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Thursday, March 22, 2012

The Decline and Fall of the English Language

Editors and grammarians have bemoaned the decay of the English language for decades, if not centuries, so my lament is nothing new. Our language is dynamic, always changing, I realize, but instead of improving, it declines in accuracy. We misuse a word so often and so long that the misuse becomes acceptable in even the highest circles. What a shame!


I hopelessly still expect people in authority, people with influence, people who should know better, to get their words right and not follow the downward trend. Alas, it is not to be so. Last night I heard a news announcer say, “Just like that, speculation that former governor Jeb Bush is running for president is squashed.”

Squashed? Someone smashed it? Squash means to crush something with pressure or to force something into a small space. The correct word is quashed, my friends. To quash something is to stifle, suppress, or declare it null and void. I beg you, don’t quash correct English. News announcers and television journalists who write the scripts for announcers should know better.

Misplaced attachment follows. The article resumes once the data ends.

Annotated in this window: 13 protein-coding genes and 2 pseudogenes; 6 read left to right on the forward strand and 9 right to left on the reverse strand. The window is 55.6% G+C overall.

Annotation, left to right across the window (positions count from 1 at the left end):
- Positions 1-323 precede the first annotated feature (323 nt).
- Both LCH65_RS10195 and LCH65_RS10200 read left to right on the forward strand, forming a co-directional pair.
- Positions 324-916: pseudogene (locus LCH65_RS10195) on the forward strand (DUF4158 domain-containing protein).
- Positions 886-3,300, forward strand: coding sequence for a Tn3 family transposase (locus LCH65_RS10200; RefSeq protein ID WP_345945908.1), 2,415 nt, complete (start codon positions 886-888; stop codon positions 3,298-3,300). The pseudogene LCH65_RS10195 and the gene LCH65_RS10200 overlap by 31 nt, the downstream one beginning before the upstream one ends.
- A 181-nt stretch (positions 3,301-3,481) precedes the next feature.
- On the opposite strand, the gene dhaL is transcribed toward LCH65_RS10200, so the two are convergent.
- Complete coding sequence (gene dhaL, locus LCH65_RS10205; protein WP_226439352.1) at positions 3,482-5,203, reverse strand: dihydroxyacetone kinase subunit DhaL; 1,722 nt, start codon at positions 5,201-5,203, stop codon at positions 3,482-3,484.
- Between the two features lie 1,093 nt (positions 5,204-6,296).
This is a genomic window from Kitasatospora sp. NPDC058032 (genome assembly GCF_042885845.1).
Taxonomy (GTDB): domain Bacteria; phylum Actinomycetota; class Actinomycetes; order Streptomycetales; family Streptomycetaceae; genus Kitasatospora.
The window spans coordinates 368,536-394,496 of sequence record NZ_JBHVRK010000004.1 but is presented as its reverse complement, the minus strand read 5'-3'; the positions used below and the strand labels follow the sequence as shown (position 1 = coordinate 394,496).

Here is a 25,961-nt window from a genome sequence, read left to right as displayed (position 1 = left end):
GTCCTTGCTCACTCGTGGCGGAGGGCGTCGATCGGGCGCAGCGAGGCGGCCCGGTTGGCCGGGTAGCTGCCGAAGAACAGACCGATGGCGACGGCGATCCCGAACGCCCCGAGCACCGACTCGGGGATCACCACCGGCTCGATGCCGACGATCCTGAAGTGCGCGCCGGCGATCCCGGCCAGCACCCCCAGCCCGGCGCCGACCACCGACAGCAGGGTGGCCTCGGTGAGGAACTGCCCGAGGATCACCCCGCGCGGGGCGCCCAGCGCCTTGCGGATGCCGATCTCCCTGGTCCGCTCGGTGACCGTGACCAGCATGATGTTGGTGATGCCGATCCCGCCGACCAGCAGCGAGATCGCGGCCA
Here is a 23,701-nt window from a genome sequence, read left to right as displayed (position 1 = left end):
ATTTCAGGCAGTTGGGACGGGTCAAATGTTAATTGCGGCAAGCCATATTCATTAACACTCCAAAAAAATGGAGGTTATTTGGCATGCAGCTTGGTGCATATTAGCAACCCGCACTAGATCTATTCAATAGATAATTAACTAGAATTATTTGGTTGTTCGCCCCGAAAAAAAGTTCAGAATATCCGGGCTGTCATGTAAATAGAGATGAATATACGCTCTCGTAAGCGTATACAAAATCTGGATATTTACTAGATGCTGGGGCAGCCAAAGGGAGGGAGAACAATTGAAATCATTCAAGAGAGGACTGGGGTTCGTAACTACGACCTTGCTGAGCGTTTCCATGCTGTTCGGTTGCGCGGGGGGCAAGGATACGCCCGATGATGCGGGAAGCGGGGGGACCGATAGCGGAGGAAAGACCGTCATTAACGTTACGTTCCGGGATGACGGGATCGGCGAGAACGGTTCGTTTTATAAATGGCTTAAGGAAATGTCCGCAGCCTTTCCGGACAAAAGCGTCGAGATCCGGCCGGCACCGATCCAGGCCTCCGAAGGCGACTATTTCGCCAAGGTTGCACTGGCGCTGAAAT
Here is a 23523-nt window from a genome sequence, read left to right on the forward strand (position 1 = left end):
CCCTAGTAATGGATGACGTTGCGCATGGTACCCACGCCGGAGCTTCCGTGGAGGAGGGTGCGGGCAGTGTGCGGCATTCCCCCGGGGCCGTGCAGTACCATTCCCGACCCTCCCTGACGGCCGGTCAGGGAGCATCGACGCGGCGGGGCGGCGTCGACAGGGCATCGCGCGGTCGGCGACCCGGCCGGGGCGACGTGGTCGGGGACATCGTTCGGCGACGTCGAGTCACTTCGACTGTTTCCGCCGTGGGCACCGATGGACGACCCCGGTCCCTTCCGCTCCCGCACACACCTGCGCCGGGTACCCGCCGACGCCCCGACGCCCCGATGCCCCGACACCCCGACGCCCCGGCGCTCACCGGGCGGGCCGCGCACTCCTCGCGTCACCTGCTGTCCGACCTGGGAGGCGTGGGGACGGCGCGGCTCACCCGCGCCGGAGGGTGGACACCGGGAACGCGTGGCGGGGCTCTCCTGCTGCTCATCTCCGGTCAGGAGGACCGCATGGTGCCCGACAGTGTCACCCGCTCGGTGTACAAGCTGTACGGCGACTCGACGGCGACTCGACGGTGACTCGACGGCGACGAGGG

Speaking of people who should know better, a few years back, I sat slack-jawed at an interchange on Celebrity Apprentice. In the boardroom, Cyndi Lauper said, “I feel bad about what happened.”

The famous (or, depending upon your opinion, infamous) Donald Trump chastised Cyndi and said, “You feel badly, Cyndi. It’s badly.”

Cyndi, having been incorrectly dressed down, responded, “Sorry. I feel badly.”

What? Donald, you made a bad mistake for badly misleading Cyndi. She was correct in saying she felt bad. For her to feel badly, her fingers would have to be numb.

Do you also feel bad about the deterioration of our language? Go forth, then, and quash all those incorrectly use words!

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